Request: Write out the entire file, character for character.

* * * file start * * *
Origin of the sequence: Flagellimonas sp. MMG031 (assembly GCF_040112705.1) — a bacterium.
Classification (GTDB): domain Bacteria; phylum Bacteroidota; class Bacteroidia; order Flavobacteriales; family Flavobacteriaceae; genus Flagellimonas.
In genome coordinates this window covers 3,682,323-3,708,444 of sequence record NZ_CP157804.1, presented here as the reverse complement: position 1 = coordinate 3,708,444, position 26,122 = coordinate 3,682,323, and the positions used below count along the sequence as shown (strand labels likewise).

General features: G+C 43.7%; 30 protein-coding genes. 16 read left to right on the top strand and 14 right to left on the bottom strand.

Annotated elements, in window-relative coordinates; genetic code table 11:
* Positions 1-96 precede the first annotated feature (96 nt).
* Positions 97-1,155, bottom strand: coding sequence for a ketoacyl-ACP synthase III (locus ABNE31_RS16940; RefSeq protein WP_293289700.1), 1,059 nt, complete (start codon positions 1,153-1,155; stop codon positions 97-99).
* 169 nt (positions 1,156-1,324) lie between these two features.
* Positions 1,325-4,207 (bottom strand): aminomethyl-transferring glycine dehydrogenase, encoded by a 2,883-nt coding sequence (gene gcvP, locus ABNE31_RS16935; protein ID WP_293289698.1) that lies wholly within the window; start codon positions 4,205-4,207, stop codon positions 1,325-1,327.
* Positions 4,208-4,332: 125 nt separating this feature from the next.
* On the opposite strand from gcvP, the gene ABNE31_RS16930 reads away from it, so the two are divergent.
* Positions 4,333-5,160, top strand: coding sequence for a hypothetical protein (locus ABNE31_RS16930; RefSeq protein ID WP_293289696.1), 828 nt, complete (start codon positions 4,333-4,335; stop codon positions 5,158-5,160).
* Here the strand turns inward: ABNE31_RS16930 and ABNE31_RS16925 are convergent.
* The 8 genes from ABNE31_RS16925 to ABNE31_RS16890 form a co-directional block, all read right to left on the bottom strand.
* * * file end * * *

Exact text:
Origin of the sequence: Flagellimonas sp. MMG031 (assembly GCF_040112705.1) — a bacterium.
Classification (GTDB): domain Bacteria; phylum Bacteroidota; class Bacteroidia; order Flavobacteriales; family Flavobacteriaceae; genus Flagellimonas.
In genome coordinates this window covers 3,682,323-3,708,444 of sequence record NZ_CP157804.1, presented here as the reverse complement: position 1 = coordinate 3,708,444, position 26,122 = coordinate 3,682,323, and the positions used below count along the sequence as shown (strand labels likewise).

General features: G+C 43.7%; 30 protein-coding genes. 16 read left to right on the top strand and 14 right to left on the bottom strand.

Annotated elements, in window-relative coordinates; genetic code table 11:
* Positions 1-96 precede the first annotated feature (96 nt).
* Positions 97-1,155, bottom strand: coding sequence for a ketoacyl-ACP synthase III (locus ABNE31_RS16940; RefSeq protein WP_293289700.1), 1,059 nt, complete (start codon positions 1,153-1,155; stop codon positions 97-99).
* 169 nt (positions 1,156-1,324) lie between these two features.
* Positions 1,325-4,207 (bottom strand): aminomethyl-transferring glycine dehydrogenase, encoded by a 2,883-nt coding sequence (gene gcvP, locus ABNE31_RS16935; protein ID WP_293289698.1) that lies wholly within the window; start codon positions 4,205-4,207, stop codon positions 1,325-1,327.
* Positions 4,208-4,332: 125 nt separating this feature from the next.
* On the opposite strand from gcvP, the gene ABNE31_RS16930 reads away from it, so the two are divergent.
* Positions 4,333-5,160, top strand: coding sequence for a hypothetical protein (locus ABNE31_RS16930; RefSeq protein ID WP_293289696.1), 828 nt, complete (start codon positions 4,333-4,335; stop codon positions 5,158-5,160).
* Here the strand turns inward: ABNE31_RS16930 and ABNE31_RS16925 are convergent.
* The 8 genes from ABNE31_RS16925 to ABNE31_RS16890 form a co-directional block, all read right to left on the bottom strand.